HANGA ROA: As Underveis dropped anchor, the bells tolled from the shoreside. It was Easter at Easter island, 286 days and a few hours after the Dutch admiral Jaques Roggeveen had arrived at the island, as the first European, giving it its present name. An hour later Runes parents landed by plane from Norway. We had reached Easter island!
Family reunion at Easter island
UNFINISHED: There are around 900 known statues in Easter island. Around half of them reached their final destinations from the central quarry at Rano Raraku. Civil war is though to have put an end to the production of statues.
Easter Island is well known for most people through countless scientific articles and books about the enormous stone statues that were carved from lavastone, erected and transported manually across distances of many miles by the inhabitants. Not the least the Norwegian scientist Thor Heyerdahl has contributed to making Easter Island a household name across the world, even though most people have never been there. For us at Underveis, Easter Island was one of the few places during our circumnavigation, that we really, really wanted to visit. This was our ticket to visiting a place off the beaten track! (Even though a commercial airport was built on the island as far back as the 1960s, and it relies heavily on tourism…)

Most yachtsmen sail directly from Galapagos to the Marquesas islands in French Polynesia. We chose to set our course south-southwest towards Easter island, 2000 miles away from almost anything, including Chile, Galapagos and Tahiti. After 16 days at sea, with very good winds, a tough case of the flu and some electrical and mechanical problems, we could finally raise Easter Island in the horizon. It was about 03 p.m., and Rune was at the helm. At first, he could only see a dim shadow in the distance. On the way to Easter island by plane from Norway, was Runes parents, and together we were going to spend Easter, on, precisely, Easter Island. One of the more original places to arrange a family rendez-vous, one should think. And we managed to arrive just a couple of hours before they landed, even though they ordered their tickets while we were still in Panama, more than 3.000 miles and six weeks earlier. Timing, or just good luck? Well, let others decide!

One of the most prominent features with Easter Island, is the absence of a proper harbour. Two very narrow and shallow coves, cut into a stony and wild coastline is everything the locals have. As we arrived, we could see that the military supply vessel from Chile had arrived. That, and another, civilian freight vessel, arrive every three or four months. We were the only sailboat, and could use the buoy that has been put out there for us. And we were happy to use it, because during the three weeks or so, that we spent here, we had gales with swell up to 12-15 feet, pounding in straight from the high seas, completely unchallenged. We stitched our boat to the buoy with chains and thick rope. The foundation for the buoy is an old tractor sitting on the seabed, so we were very confident in the buoy, and rightfully so. According to the Chilean Navy, we are supposed to have one hand onboard at all times, to tend to the vessel. But many days, the weather was simply too rough for us to get out there, and Underveis had to spend more than one night all by herself. The sight of our anchor light, swinging several meters from side to side, and back and forth, while the swell came thundering in along the coast, making all conversation impossible, is unforgettable. We didn’t sleep well every night. But, as always, Underveis handled it, and didn’t seem to have any problems tackling the weather at all. We are constantly reminded of what a sturdy and good ship she is. More faithful travel companion can hardly be found.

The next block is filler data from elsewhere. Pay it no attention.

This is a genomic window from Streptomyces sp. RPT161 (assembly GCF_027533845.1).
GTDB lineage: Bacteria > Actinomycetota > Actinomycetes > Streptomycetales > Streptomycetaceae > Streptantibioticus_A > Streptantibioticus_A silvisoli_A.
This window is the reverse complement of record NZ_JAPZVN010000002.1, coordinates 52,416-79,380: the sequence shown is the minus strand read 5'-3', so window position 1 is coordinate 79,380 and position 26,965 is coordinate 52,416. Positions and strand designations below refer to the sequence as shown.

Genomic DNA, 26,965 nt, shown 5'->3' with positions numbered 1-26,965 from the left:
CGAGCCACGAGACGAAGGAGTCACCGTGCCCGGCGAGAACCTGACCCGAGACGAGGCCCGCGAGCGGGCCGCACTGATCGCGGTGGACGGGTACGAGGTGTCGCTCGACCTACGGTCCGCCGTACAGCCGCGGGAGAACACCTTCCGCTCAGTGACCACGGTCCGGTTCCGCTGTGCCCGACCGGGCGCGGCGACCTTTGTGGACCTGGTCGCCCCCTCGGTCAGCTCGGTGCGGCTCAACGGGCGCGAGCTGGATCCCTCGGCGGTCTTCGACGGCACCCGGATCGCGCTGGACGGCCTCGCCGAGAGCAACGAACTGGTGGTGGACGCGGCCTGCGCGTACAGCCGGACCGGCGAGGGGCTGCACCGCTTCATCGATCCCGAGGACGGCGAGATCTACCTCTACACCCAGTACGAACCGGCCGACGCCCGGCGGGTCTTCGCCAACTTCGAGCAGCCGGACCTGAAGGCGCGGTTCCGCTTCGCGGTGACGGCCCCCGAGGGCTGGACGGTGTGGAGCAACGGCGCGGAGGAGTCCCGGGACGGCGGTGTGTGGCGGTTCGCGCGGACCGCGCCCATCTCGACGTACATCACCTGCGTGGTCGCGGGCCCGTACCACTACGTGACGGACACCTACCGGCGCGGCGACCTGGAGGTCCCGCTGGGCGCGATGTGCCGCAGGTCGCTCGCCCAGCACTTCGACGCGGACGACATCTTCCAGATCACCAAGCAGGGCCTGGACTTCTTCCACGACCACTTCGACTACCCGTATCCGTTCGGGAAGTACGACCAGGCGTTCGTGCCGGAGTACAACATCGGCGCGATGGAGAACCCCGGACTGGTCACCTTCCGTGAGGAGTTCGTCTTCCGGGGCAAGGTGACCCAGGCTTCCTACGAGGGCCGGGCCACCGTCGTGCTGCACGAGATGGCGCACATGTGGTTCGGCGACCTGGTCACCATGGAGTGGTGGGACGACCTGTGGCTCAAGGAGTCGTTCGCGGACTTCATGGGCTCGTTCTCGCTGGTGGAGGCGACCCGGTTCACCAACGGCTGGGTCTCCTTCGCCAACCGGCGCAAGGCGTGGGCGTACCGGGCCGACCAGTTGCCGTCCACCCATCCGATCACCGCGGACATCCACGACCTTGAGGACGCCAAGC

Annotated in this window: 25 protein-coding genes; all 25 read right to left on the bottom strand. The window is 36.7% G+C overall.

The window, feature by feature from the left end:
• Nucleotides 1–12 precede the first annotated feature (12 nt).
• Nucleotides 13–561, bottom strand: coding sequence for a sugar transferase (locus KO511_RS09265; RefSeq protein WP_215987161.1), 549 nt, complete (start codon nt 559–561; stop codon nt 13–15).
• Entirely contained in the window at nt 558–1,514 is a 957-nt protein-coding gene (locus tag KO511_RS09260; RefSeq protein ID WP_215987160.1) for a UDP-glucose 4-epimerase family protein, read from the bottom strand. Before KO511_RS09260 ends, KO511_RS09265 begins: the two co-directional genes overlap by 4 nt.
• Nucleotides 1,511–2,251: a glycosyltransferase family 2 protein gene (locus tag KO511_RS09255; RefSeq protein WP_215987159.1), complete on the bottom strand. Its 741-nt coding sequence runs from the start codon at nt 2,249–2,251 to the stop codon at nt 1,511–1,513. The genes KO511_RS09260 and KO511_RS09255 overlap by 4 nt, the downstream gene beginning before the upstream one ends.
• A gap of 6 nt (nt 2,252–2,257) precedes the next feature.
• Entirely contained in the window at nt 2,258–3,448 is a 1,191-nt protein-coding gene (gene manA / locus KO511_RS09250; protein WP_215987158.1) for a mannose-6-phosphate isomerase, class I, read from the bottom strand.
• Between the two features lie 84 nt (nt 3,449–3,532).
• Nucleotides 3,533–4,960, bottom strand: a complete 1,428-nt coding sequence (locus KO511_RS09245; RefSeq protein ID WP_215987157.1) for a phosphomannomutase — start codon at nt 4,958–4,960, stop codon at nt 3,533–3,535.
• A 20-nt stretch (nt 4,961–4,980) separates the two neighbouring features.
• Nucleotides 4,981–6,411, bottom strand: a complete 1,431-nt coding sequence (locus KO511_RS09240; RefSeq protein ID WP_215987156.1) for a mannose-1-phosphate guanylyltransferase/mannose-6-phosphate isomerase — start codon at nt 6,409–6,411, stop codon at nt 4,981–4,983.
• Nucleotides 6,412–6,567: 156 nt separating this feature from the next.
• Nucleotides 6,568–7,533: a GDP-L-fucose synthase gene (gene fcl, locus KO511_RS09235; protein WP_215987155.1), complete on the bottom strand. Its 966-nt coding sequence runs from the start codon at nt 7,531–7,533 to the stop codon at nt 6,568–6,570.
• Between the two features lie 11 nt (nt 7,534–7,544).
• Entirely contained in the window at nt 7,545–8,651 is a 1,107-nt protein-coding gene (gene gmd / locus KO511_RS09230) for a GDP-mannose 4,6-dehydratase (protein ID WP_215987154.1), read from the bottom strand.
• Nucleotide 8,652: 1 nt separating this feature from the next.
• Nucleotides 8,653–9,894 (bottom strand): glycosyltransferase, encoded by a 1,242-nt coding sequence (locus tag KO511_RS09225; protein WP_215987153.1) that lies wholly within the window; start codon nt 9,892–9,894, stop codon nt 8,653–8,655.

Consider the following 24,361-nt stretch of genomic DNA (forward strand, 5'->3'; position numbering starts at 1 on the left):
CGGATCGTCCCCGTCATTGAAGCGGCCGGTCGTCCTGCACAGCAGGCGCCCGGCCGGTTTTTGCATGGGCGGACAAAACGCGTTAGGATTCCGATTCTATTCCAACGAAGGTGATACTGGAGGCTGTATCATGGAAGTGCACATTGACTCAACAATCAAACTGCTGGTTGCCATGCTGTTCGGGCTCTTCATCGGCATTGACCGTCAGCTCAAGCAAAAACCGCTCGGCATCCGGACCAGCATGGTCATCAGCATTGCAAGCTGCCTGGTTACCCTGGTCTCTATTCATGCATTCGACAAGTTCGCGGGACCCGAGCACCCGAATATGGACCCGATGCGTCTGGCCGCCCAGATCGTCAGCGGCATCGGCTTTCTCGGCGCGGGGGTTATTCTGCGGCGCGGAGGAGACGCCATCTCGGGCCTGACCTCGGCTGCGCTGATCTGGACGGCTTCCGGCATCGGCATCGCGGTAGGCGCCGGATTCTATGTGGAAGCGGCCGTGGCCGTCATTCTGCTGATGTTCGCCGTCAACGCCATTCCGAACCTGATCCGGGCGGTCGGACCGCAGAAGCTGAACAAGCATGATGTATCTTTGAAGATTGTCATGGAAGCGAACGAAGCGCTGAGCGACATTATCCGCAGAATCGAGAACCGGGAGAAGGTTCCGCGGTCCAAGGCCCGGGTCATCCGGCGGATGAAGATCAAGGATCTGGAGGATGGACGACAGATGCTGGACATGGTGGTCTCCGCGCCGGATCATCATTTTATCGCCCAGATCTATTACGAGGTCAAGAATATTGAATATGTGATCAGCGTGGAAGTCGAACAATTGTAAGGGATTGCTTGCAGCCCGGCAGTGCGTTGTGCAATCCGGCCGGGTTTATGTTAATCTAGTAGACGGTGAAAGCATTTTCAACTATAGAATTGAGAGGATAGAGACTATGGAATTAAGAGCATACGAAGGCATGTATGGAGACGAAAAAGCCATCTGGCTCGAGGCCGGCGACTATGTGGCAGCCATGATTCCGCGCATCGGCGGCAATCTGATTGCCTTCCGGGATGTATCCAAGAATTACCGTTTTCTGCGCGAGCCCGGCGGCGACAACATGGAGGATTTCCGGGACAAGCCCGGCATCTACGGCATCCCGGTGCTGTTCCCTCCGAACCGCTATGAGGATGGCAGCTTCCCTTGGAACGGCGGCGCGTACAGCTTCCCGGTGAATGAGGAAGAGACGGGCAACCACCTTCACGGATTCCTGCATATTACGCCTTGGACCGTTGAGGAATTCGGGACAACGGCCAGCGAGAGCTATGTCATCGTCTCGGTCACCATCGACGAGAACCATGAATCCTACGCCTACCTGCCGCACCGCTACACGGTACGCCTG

MYSTICAL: The statues at Easter island are enormous in size. They were all tipped over during the civil war in the 18th century. During the last 50 years, the inhabitants, with technical and financial support from the mainland, reerected many of them again. Thor Heyerdahl was the first to erect a moai (statue) on the island in 200 years, during his expedition in 1955. This picture is from the "Kings land" at Anakena beach, north on the island. It got its name from the King Hotu Matua, who was the first person to discover the island more than 1600 years ago, landed here and set up camp.

# Easter island (in Polynesian Pito o te Henúa (The navel of the world) or Maa-ki-te-Rangi (Eyes facing the sky) is situated in the South-Eastern Pacific, some 3,515 Kilometers west of continental Chile, and 2,075 kilometers east of Pitcairn island, the nearest populated place. This makes Easter island one of the most desolate places on earth.

# Easter island is under Chilean rule, and is best known for its ancient stone statues, called Moai. Official language is Spanish, but many locals speak rapanui, a Polynesian tongue.

# Easter islands history is known from about 400 A.D. The first settlers called the island Te Pito O Te Henua (The navel of the world). They built an outstanding and complex civilization in the island, completely cut off from the outside world.